The recent #DayWithoutAnImmigrant protests have unveiled hidden problems within the education system. Teachers have come out of the closet about their negative stereotypes and biases against their own students. Meanwhile, students fight to be seen as Americans and equals in society despite where they were born. This shows us how much more work we have ahead of us to debunk stereotypes and to create a school system that eliminates bullying by students and teachers.
Teachers would go to the lunch room and say negative things about other teachers or about their students. So, if we are seeking to teach children to embrace differences, we have to start with our teachers. -Aura, Elementary School Teacher (25 yr veteran)
The above statement couldn’t have been more poignant in the midst of the recent national #DayWithoutImmigrants protests and walk-outs. If you’ve been paying attention, a lot of students who once looked up to their teachers as their allies, now see those very same mentors as hypocrites, back stabbers, and enemies. They’ve been betrayed by the once trusted people in their lives.
Many Rubidoux High School (in Riverside, CA), students were shocked to learn that their teachers had taken to social media to mock students who participated in the #DayWithoutImmigrants protests by calling them lazy and expressing that the classrooms were better without them. The same thing happened to students from César Chávez Middle School (in Hayward, CA).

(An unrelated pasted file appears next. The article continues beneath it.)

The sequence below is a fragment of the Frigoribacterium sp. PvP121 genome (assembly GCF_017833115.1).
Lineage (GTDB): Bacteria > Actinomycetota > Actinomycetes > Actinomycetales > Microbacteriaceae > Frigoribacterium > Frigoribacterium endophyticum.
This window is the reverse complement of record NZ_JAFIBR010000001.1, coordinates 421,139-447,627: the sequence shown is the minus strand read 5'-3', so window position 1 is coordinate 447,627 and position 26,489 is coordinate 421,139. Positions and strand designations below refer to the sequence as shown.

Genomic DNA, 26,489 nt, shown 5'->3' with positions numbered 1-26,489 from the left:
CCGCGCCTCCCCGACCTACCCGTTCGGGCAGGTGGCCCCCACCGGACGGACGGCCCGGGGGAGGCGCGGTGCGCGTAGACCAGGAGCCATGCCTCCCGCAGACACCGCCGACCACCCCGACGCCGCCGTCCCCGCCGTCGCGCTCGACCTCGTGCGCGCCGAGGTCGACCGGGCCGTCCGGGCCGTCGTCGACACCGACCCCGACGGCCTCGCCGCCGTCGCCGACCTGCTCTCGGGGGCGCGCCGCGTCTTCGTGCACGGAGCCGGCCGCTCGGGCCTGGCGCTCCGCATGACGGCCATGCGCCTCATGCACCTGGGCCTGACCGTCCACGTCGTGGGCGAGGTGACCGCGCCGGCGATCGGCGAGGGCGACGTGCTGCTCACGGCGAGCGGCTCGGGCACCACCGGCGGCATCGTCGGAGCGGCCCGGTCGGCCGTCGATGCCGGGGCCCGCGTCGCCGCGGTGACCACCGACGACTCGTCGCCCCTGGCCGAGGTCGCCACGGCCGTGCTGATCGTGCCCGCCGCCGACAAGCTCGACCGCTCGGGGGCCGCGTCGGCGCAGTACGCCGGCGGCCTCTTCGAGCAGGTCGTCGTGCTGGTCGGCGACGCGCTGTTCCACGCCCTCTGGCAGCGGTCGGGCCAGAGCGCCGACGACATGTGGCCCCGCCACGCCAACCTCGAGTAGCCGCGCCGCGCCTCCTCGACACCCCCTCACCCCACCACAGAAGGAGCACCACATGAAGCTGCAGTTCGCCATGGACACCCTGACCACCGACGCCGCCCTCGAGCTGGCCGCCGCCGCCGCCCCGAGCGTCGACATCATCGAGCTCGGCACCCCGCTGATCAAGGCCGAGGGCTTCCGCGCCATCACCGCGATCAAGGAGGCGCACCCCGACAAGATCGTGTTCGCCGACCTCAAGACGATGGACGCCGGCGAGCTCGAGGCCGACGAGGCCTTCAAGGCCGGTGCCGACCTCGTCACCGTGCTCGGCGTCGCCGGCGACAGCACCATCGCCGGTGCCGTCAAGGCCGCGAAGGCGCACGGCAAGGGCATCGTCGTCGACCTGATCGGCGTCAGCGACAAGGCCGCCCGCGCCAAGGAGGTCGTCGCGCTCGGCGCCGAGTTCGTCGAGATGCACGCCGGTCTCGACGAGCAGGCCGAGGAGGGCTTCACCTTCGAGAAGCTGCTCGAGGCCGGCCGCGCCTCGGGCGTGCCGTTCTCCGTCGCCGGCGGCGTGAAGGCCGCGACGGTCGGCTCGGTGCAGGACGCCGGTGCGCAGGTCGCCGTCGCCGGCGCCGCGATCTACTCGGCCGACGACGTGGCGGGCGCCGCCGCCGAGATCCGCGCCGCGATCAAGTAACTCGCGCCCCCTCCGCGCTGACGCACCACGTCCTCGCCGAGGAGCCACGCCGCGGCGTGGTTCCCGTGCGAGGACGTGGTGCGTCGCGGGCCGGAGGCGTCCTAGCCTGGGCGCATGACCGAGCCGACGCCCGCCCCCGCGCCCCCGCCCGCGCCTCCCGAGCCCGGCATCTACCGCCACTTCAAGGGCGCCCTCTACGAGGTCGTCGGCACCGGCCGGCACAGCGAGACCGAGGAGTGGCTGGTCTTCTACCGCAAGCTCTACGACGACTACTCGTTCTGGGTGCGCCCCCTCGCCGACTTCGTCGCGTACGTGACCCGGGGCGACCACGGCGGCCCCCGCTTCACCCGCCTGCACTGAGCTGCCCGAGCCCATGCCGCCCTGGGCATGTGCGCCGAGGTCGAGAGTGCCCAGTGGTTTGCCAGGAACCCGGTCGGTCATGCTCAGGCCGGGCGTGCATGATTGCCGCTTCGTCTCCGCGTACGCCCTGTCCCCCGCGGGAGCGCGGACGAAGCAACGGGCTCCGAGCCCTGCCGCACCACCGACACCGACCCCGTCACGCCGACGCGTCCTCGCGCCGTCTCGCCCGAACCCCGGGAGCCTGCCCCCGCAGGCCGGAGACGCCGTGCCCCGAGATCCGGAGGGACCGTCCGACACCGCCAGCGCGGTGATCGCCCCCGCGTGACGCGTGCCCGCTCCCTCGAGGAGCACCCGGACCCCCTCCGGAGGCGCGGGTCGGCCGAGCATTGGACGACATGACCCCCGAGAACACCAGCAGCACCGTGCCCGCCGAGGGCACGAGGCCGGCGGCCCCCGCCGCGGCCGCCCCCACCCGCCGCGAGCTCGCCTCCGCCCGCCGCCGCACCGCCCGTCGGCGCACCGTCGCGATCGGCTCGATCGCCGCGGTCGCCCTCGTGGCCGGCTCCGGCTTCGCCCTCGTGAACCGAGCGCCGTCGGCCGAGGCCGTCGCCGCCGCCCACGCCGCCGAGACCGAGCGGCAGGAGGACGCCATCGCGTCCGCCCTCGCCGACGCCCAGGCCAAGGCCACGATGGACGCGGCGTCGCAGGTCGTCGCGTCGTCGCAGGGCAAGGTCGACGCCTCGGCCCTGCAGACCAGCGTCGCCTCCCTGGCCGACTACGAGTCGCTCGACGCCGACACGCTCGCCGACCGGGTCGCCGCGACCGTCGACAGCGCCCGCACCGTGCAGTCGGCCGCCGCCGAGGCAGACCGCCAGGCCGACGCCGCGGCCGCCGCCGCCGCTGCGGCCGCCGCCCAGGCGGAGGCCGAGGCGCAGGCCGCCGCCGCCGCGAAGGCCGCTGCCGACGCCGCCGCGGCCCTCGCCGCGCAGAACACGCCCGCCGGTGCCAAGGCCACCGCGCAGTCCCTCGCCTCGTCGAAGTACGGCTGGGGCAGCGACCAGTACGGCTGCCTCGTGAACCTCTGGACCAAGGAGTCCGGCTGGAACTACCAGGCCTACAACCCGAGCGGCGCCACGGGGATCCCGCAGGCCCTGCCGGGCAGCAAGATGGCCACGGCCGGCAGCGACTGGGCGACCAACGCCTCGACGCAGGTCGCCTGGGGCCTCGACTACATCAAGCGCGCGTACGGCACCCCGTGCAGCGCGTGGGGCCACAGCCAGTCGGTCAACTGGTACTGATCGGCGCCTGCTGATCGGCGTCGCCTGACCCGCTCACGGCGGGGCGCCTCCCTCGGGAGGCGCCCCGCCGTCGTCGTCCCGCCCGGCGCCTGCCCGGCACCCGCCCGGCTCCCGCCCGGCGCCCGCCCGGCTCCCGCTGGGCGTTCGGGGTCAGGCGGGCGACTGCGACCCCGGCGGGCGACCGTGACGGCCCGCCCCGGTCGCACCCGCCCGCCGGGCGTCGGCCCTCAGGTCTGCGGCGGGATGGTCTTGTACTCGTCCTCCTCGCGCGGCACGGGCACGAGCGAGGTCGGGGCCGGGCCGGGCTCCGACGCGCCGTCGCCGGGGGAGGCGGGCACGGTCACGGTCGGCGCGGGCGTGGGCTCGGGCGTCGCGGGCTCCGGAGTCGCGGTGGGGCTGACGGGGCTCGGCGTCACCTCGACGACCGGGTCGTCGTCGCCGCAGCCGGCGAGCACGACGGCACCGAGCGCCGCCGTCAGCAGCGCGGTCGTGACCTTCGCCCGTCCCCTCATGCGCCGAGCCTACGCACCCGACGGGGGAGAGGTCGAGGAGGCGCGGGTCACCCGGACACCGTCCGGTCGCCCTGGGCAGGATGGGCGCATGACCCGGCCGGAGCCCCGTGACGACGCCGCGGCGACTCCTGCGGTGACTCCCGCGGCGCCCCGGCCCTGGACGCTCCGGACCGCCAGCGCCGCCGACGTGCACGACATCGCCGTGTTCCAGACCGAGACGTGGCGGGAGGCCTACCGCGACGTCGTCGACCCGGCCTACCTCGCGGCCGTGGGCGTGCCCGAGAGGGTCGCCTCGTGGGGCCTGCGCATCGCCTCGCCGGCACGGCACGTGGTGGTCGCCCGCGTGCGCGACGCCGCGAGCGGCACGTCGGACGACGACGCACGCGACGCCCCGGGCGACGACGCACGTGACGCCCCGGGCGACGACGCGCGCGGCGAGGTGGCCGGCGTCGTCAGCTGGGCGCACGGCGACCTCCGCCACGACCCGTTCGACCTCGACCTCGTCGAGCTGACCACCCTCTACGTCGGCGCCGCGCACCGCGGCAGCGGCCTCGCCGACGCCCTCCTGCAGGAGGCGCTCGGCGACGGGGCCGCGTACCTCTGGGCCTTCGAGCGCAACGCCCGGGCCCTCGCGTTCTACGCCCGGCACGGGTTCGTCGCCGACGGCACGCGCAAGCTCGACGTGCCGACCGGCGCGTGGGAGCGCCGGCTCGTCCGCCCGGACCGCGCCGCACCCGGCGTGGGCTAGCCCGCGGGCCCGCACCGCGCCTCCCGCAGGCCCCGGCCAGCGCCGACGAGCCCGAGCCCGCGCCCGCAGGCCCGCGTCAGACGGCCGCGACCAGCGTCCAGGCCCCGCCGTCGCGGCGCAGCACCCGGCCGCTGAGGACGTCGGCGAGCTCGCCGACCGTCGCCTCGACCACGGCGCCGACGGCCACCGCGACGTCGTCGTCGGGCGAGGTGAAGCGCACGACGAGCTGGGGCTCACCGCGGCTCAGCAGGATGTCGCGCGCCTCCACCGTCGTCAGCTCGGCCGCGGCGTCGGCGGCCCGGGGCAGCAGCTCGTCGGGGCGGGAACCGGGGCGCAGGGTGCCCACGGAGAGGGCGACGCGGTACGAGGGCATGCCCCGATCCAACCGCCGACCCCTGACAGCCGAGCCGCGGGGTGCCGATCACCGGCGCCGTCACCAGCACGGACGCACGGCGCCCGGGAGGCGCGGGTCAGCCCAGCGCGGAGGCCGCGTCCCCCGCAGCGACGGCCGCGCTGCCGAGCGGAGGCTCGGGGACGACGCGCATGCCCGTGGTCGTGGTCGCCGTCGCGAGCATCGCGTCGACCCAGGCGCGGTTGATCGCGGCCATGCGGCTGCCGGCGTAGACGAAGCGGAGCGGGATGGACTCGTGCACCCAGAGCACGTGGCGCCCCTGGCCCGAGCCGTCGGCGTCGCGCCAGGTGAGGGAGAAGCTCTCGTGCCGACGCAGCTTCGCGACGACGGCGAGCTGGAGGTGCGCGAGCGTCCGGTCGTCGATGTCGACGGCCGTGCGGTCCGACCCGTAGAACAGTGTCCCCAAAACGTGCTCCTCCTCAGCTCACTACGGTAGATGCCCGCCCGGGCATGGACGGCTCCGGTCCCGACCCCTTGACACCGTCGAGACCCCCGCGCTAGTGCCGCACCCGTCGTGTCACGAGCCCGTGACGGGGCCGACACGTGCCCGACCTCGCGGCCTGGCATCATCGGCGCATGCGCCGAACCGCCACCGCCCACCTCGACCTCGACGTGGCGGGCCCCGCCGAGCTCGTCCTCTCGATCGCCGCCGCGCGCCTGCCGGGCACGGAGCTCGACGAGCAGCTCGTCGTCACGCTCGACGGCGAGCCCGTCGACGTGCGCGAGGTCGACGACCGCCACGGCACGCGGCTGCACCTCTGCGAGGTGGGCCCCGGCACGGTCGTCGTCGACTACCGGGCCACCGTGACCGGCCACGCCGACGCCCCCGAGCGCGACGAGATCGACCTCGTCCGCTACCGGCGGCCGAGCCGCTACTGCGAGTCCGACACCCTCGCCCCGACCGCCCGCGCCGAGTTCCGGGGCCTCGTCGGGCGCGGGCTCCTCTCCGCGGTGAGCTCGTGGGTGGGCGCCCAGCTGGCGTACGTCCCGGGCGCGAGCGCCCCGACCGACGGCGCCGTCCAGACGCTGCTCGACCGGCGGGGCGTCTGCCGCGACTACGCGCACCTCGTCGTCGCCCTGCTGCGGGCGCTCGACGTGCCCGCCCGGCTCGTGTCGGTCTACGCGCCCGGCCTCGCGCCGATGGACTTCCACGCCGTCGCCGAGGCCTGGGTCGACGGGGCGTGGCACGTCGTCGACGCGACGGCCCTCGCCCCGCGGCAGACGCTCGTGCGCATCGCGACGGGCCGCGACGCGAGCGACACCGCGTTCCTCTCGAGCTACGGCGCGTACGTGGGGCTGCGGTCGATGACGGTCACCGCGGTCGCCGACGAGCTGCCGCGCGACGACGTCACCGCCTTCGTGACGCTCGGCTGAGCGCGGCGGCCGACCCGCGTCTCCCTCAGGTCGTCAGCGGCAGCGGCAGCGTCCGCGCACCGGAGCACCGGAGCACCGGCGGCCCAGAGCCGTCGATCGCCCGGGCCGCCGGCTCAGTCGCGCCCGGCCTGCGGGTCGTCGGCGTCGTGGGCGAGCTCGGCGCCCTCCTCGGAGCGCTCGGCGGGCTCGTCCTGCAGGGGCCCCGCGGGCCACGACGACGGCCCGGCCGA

Allegations that students received the harsh judgement was said to have been prompted due to riots and improper behavior at the protests. However, regardless of what might have happened, students were outraged and deeply hurt as well as the parents and community members around these two schools.
Students weren’t angry just because their teachers failed to respect their choice of activism, they were furious and devastated to find out that the people they are taught to respect and to trust with their intellectual growth through the worst of them. Continue reading “How ingrained are your stereotypes?”
While your taxpayer dollars paid for male soldier’s briefs, your taxpayer dollars were considered a misuse of funds if they would have been used to pay for female soldiers’ sports bras and undies.
My first paycheck by the military was only $304.97 every two weeks after taxes. It would have been a little bigger the first month, but because the Army didn’t issue under garments to female soldiers like they did the male soldiers, we had to buy our own sports bras and undies from our own paychecks.
Since we were required to either show proof that we had purchased our own or have them issued to us only if we agreed to have the expenses deducted from our paychecks, we still came out of pocket one way or another. It seemed that protecting men’s jewels took priority over protecting women’s breast from bouncing while running.
The young naive me didn’t really argue with it because the Drill Sergeants’ petrifying demeanor was enough to not give it a thought. Most of the other females and I just went with it. But late at night when all the lights were out and no Drill Sergeants were around, I could hear the loud whispers filled with rage about the inequality of the whole thing.
As I dosed into sleep, I realized that it was unfair, but my body was too tired to allow my thoughts to continue. My deep sleep seemed to last only but a minute because next thing I knew, I was being woken up at 4:30am by a Drill Sergeant banging cymbals in our sleeping quarters. Continue reading “Bras, Briefs and Your Tax Dollars”